Identical and/or Confusingly Similar


Complainant has established rights in the TARGET mark through several registrations with the United States Patent and Trademark Office (“USPTO”) including Reg. No. 845,193 - issued February 27, 1968 and Reg. 1,386,318 - issued March 11, 1986. See Vivendi Universal Games v. XBNetVentures Inc., FA 198803 (Nat. Arb. Forum Nov. 11, 2003) (“Complainant's federal trademark registrations establish Complainant's rights in the BLIZZARD mark.”); see also Innomed Techs., Inc. v. DRP Servs., FA 221171 (Nat. Arb. Forum Feb. 18, 2004) (“Registration of the NASAL-AIRE mark with the USPTO establishes Complainant's rights in the mark.”).


The Respondent’s <> and <> domain names include the Complainant’s TARGET mark in its entirety, adding the generic terms “card” and “promotion,”  and the generic top-level domain (“gTLD”) “.com.” 


The Panel finds that the additional terms are insufficient to distinguish Respondent’s domain names from Complainant’s mark and that the disputed domain names are confusingly similar to Complainant’s mark pursuant to Policy ¶ 4(a)(i).  See Sony Kabushiki Kaisha v. Inja, Kil, D2000-1409 (WIPO Dec. 9, 2000) (finding that “[n]either the addition of an ordinary descriptive word . . . nor the suffix ‘.com’ detract from the overall impression of the dominant part of the name in each case, namely the trademark SONY” and thus Policy ¶ 4(a)(i) is satisfied); see also Caterpillar Inc. v. Quin, D2000-0314 (WIPO June 12, 2000) (finding that the disputed domain names <> and <> were confusingly similar to the registered trademarks CATERPILLAR and CATERPILLER DESIGN because “the idea suggested by the disputed domain names and the registered trademarks is that the goods or services offered in association with [the] domain name are manufactured by or sold by the Complainant or one of the Complainants [sic] approved distributors. The disputed trademarks contain one distinct component, the word Caterpillar”).


In conclusion the disputed domain names are confusingly similar to Complainant’s TARGET trademark.


Complainant has established rights in the TARGET BUSINESS CARD mark through registration with the USPTO (Reg. No. 3,018,017) on November 22, 2005.

Nevertheless the Respondent’s registration of the disputed domain names predates Complainant’s rights in the TARGET BUSINESS CARD mark.  For this reason the Complainant’s rights in the TARGET BUSINESS CARD mark do not satisfy the requirements of Policy ¶ 4(a)(i).  See Phoenix Mortgage Corp. v. Toggas, D2001-0101 (WIPO Mar. 30, 2001) (finding that Policy ¶ 4(a)(i) “necessarily implies that Complainant’s rights predate Respondent’s registration . . . of the domain name”); see also B&V Assocs., Inc. v. Internet Waterway, Inc., FA 147531 (Nat. Arb. Forum Apr. 15, 2003) (“[T]he Policy . . . was intended to protect against infringement of existing trademark rights by identical or confusingly similar domain name registrations. Therefore, the Panel concludes that Policy ¶ 4(a)(i) assumes that Complainant's rights must predate Respondent's domain name registration . . .”).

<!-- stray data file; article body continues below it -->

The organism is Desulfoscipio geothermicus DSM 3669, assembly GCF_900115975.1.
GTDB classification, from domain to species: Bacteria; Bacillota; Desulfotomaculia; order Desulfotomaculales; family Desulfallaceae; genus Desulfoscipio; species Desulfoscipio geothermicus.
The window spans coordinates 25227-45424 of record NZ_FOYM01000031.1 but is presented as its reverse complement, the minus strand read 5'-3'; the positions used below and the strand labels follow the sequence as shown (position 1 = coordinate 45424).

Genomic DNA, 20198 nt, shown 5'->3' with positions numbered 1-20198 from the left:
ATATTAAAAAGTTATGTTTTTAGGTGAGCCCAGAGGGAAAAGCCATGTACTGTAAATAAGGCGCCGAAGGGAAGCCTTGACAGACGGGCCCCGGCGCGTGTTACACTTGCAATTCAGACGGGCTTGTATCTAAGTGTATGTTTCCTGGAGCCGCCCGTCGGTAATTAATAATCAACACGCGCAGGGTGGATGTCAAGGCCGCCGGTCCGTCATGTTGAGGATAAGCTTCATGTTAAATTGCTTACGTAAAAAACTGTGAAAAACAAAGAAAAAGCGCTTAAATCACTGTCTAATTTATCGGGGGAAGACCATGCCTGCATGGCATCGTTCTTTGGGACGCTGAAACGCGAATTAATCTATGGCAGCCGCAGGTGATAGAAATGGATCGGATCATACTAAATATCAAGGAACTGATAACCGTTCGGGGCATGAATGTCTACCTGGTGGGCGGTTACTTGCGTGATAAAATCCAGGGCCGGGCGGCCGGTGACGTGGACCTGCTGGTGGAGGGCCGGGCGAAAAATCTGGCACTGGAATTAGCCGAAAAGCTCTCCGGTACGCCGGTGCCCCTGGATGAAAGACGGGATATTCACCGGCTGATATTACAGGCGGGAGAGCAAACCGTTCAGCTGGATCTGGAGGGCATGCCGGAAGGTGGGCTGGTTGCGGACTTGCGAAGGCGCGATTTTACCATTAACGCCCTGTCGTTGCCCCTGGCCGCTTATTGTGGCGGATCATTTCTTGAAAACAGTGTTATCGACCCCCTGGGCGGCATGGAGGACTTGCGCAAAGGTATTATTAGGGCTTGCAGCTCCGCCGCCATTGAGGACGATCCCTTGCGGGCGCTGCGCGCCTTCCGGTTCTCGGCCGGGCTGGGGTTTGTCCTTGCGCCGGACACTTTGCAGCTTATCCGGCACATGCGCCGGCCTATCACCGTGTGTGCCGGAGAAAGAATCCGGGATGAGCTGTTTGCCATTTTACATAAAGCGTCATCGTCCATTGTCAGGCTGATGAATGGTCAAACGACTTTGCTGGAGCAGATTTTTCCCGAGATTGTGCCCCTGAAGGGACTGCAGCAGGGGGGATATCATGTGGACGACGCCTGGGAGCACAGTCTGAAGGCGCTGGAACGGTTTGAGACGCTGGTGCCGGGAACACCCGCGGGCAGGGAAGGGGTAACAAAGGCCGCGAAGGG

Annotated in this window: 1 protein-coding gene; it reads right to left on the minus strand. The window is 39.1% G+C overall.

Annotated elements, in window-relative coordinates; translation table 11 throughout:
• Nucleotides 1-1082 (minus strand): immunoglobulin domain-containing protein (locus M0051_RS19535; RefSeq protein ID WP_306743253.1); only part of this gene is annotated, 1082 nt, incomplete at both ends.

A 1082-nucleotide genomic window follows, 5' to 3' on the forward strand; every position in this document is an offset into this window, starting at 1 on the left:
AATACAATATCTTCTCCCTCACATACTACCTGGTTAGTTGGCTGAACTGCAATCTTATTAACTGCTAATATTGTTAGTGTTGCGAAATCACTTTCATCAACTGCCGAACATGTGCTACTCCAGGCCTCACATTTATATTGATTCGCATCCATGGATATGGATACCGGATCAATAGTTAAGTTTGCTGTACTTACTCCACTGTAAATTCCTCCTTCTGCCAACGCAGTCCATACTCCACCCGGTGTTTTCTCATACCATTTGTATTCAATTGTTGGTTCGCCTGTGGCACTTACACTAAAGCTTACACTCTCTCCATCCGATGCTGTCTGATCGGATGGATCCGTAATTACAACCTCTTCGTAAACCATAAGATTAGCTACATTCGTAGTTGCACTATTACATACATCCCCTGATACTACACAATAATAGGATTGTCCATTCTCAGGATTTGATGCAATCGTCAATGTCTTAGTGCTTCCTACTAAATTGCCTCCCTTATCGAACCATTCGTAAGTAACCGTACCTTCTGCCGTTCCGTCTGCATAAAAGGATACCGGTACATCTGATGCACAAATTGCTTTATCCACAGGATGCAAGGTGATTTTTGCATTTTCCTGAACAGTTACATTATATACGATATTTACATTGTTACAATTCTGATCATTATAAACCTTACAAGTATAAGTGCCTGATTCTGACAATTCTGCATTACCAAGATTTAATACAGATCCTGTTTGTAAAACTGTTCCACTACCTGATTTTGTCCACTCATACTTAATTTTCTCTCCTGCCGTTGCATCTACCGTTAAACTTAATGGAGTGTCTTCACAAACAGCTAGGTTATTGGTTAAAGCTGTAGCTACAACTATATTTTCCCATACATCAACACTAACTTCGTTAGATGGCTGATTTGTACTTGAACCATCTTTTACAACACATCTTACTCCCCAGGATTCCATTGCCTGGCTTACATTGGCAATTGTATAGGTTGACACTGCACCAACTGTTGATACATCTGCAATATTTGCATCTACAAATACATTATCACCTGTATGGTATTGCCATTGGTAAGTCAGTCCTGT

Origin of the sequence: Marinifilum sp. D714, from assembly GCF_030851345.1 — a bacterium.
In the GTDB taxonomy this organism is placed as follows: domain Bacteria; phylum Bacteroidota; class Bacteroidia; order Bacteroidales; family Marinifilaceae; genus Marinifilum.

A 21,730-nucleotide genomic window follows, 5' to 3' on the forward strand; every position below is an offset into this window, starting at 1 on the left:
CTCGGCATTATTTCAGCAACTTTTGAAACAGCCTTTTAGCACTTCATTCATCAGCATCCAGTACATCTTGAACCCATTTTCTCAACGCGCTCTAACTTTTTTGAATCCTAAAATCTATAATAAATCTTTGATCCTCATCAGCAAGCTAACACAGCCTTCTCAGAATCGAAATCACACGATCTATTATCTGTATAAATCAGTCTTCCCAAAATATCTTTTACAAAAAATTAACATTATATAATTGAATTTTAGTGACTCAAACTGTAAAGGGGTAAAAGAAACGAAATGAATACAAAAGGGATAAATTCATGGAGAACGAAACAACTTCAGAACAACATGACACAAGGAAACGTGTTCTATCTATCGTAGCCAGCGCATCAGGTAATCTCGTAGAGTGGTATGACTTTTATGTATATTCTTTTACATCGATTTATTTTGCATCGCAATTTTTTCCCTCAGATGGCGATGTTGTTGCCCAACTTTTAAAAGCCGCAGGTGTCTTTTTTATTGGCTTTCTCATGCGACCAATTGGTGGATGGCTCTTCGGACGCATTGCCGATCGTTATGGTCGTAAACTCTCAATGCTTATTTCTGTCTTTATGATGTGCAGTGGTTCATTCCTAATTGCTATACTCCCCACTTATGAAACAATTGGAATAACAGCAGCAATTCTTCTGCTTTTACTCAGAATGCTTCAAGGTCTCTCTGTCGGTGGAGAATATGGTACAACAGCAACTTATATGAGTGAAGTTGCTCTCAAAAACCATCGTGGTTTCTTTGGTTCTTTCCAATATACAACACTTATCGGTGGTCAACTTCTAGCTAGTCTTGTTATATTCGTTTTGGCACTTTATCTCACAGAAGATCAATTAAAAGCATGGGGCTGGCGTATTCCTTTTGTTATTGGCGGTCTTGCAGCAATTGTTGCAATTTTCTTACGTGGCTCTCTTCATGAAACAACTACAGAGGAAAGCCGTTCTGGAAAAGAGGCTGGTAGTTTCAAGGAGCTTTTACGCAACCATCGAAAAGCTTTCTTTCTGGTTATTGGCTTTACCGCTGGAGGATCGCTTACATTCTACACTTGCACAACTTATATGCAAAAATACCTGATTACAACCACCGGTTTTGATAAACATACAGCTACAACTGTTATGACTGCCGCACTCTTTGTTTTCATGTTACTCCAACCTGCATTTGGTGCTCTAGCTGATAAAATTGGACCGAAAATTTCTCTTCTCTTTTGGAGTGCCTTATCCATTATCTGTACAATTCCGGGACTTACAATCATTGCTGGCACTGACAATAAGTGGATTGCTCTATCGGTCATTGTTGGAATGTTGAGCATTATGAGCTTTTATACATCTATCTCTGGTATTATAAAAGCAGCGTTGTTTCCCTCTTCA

Rights or Legitimate Interests


Complainant contends that Respondent is not using the disputed domain names in connection with either a bona fide offering of goods or services or a legitimate noncommercial or fair use.  Complainant contends that Respondent’s use of the <> domain name to resolve to a website with links to the sites of competitors and use of the <> domain name to resolve to a website, which offers the domain name for sale, are not bona fide offers of goods or services.  Complainant further contends that Respondent receives commercial gain from sponsored links or pay-per-click advertising or at least has appropriated Complainant’s TARGET mark to direct Internet users to websites unrelated to the Complainant. 


The Panel is considering the Complainant’s contentions but it cannot disregard the wide use of the terms registered by the Respondent as domain names which cannot be associated exclusively with the Complainant.